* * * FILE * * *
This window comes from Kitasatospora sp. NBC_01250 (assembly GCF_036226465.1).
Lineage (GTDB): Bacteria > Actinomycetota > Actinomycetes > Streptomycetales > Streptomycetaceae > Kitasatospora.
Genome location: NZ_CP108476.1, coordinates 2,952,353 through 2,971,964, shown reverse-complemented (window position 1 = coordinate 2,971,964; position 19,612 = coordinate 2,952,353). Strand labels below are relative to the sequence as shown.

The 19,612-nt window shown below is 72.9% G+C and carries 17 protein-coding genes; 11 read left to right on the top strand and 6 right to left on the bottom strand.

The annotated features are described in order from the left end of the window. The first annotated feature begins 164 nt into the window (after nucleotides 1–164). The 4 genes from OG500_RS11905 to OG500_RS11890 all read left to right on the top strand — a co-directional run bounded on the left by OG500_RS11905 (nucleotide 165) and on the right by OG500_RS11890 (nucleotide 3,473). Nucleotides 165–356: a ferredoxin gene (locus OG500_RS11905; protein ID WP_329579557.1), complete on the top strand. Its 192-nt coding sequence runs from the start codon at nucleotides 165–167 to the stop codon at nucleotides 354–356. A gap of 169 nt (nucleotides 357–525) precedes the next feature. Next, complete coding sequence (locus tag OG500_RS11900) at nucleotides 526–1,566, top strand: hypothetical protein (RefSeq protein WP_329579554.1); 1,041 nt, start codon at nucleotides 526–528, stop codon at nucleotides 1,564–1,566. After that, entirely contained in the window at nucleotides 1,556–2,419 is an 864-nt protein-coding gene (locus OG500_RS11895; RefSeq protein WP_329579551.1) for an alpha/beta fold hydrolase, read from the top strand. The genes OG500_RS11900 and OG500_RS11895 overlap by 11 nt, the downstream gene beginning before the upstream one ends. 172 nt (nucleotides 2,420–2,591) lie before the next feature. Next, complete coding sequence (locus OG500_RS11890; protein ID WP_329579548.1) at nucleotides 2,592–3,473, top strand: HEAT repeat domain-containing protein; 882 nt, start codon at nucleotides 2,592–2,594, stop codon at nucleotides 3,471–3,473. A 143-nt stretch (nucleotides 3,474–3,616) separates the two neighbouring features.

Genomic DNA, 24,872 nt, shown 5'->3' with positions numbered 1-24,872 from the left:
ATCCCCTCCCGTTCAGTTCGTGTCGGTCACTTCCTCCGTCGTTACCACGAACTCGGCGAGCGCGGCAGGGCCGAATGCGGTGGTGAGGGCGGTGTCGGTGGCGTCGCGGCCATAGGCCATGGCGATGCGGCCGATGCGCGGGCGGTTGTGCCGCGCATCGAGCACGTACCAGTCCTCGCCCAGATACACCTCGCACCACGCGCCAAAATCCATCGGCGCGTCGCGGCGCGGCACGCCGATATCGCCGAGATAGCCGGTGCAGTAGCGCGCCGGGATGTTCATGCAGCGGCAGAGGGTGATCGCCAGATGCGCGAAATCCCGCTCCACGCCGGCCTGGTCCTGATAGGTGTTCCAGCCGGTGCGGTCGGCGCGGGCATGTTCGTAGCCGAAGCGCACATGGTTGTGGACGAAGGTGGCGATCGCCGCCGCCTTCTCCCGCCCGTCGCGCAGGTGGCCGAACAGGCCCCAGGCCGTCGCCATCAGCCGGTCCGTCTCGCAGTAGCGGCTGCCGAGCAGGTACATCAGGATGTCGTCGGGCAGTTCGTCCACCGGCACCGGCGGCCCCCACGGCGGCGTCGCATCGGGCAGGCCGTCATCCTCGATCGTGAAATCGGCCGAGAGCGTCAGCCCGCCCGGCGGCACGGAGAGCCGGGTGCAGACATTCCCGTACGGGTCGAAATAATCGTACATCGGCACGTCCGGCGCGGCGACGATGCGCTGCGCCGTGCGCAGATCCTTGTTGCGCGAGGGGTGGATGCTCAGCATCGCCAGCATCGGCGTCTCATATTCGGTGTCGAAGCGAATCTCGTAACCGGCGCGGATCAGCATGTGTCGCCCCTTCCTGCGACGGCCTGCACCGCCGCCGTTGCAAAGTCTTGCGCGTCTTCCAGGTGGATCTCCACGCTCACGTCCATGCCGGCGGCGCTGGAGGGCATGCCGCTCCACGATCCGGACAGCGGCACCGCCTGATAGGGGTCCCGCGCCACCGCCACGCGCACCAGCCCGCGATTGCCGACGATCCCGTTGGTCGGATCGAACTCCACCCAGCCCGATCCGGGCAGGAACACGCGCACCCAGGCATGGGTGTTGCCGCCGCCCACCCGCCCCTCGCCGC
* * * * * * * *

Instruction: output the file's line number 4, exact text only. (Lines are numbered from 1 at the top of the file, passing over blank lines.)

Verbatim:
The 19,612-nt window shown below is 72.9% G+C and carries 17 protein-coding genes; 11 read left to right on the top strand and 6 right to left on the bottom strand.